OPERA: Dark ache of an unhappy soul in Eugene Onegin
No problem here: Why not just perform all operas in English? Most of opera fans speak English – so why do they keep coming to operas performed in languages they don’t even understand? Imagine if the movie industry operated like this. All films would be foreign films.
The dumb question begs the obvious answer: Because it would sound silly.
Consider French composer Léo Delibes’s “Sous le Dôme Épais” from his opera Lakme, the famed Flower Duet: “In the simmering oven, on the one hand reaches, come gain the edge, where the spring sleeps, and the bird, the bird sings.”
Beyond losing something beautiful and mysterious in (Google) translation, part of the enjoyment of great opera may have as much to do with sonic qualities of the foreign language in question as the music. Every language has its own its own melody, rhythm and timbre beyond meaning. It can’t be a fluke that most operas are in Italian. It is the official language of opera the world over, but a lot are in French, too, some are in German, and very few are actually in English.
Which brings us to Eugene Onegin, Edmonton Opera’s production of the Tchaikovsky opera opening Friday at the Jubilee Auditorium. It’s a grand tale of sorrow in Russian – and as director Tom Diamond says, “Nobody articulates the dark ache of the unhappy soul better than the Russians.”
Supported by performances from Edmonton’s own world-renowned Shumka Dancers, the principal cast members are all fluent in Russian, but their director doesn’t speak a word.
“I do a ton of homework,” Diamond explains. “I’ve been prepping for this for about a year. I direct a lot of Italian opera and I don’t speak Italian, I do some French opera, a tiny bit of German opera, and I’m developing a new opera now that begins in Ukrainian. I’ve directed an opera in Cantonese. I don’t speak any of those languages.”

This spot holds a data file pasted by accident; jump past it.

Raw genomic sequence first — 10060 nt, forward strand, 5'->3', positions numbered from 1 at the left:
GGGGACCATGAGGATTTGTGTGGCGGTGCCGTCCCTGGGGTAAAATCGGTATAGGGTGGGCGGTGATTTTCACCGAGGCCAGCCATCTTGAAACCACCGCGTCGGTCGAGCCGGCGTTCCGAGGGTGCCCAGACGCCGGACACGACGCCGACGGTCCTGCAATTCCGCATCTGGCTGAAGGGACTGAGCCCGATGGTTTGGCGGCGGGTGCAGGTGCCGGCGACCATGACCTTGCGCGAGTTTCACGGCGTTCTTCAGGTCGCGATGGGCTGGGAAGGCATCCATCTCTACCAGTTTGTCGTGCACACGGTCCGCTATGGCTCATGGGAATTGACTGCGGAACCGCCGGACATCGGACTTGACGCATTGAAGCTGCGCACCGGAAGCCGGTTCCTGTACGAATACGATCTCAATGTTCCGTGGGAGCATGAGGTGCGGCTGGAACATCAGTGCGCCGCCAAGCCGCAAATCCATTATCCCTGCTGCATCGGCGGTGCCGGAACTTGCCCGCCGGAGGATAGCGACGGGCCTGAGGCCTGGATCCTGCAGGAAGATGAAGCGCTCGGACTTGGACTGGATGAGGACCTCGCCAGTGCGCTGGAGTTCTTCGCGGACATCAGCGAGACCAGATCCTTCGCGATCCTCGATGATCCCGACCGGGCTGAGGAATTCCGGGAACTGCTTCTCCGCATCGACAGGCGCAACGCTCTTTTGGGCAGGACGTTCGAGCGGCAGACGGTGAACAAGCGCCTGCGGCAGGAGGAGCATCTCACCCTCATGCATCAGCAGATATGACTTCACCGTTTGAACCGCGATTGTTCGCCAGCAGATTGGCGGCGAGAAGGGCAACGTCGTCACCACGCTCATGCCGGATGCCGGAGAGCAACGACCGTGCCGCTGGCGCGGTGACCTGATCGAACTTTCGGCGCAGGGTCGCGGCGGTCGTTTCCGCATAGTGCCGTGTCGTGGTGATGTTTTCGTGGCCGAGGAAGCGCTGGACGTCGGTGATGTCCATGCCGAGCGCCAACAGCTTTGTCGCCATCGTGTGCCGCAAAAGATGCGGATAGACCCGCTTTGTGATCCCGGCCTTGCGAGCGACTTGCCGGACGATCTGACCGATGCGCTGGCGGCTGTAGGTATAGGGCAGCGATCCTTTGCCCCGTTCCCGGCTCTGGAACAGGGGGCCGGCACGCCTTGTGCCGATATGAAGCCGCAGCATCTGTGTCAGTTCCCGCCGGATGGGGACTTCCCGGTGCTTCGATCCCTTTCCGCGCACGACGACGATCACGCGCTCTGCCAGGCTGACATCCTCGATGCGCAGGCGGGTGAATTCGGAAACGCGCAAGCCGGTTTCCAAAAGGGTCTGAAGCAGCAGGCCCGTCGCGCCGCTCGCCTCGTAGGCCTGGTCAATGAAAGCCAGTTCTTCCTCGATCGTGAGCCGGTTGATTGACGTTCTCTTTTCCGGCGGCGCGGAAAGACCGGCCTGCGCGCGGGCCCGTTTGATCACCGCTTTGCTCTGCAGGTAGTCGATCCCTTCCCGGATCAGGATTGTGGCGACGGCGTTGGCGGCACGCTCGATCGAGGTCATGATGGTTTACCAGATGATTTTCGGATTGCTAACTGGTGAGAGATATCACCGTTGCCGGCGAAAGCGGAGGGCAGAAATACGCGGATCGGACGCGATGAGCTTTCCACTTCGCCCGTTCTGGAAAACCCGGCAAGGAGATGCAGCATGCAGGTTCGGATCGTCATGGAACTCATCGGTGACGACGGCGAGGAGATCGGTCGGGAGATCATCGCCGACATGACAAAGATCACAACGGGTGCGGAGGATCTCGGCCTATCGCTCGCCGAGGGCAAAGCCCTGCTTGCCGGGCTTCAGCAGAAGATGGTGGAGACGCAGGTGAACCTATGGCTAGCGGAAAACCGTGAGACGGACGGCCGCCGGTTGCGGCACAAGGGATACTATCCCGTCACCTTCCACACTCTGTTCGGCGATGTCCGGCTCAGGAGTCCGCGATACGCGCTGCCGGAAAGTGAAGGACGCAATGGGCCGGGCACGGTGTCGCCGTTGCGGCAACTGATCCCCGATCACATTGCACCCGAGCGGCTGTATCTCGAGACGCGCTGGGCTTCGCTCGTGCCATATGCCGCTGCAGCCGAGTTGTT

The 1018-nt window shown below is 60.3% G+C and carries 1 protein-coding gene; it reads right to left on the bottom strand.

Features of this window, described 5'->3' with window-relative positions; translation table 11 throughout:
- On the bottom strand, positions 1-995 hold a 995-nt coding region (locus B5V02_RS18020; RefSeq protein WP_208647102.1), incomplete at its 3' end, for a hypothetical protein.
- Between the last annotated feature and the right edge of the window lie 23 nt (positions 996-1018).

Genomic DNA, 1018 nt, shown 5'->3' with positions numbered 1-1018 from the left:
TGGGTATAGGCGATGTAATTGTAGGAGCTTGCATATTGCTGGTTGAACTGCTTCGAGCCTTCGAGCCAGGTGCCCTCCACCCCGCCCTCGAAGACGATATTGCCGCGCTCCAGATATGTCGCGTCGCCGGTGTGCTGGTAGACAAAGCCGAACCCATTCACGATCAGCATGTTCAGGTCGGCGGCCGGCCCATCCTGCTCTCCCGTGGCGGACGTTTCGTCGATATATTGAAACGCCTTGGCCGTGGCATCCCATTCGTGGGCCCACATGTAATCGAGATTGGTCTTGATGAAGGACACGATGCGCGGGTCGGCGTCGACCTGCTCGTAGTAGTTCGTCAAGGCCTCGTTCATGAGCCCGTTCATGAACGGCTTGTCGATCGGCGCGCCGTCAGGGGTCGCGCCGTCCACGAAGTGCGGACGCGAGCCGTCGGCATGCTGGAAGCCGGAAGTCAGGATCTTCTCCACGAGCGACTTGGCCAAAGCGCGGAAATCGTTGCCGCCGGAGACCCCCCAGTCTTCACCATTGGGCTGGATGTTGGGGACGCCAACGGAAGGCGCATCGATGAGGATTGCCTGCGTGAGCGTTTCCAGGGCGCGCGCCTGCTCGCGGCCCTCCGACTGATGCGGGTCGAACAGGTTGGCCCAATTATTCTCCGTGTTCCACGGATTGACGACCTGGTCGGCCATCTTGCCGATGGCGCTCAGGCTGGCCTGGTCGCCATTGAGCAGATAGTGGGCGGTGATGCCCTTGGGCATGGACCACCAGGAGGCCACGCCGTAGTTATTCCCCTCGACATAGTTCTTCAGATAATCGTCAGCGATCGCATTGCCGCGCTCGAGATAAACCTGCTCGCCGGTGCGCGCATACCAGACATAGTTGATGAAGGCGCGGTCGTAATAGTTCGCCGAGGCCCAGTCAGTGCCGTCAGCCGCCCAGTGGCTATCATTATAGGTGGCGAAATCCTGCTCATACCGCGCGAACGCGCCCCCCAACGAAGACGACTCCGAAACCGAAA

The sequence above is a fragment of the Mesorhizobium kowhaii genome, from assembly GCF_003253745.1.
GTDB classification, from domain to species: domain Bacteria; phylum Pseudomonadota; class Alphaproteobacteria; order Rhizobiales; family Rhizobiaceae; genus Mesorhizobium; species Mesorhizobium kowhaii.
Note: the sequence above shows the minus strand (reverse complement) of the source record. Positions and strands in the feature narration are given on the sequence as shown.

Diamond, who was a judge on the Gemini-winning Bravo reality show “Bathroom Divas: So You Want to Be an Opera Star?”, says he prefers to produce an opera in the language it was written. Unless there’s a great translation by a wonderful writer, he says, anything else is just a “bastardization.” Besides, they have English surtitles now.
“Language became a moot point,” Diamond says. “There’s a whole joke in the opera world that when sopranos are singing in what is called that high tessitura, they’re mostly singing vowels, so even if they were singing in English you might not understand them.”
You could say the same for Shakespeare, whose plays are in English, but at times as dense and incomprehensible – but beautiful! – as Cantonese. But of course you don’t want to look like a complete idiot.
It’s hard to go wrong with this work. Starring baritone Aleksey Bogdanov as the title character and soprano Dina Kuznetsova as the fair Tatiana, Eugene Onegin is rich with the dark ache of the unhappy soul, rendered by one of classical music’s true masters of drama, the Russian composer Pyotr Ilyich Tchaikovsky, which he adapted from a novel by Alexander Pushkin. Eugene is a douche, to put it bluntly: both a fop and a cad who receives his just desserts for spurning what could’ve been his one true love. He also kills a guy. Sorry, spoiler alert there.
Many of the great operas contain heartbreak or death or both, with strong feelings being the hallmark of all opera, the most expensive form or live entertainment for a reason. The emotions are big. Everything else has to be big, too.
“All the great operas have this wrenching catharsis that allows for the largeness of the emotion being portrayed through the orchestral music and the voices,” Diamond says. “This is really one of the great operas. I think if it wasn’t in Russian, it would certainly be amongst the most performed.”
Too bad Tchaikovsky didn’t write in Italian.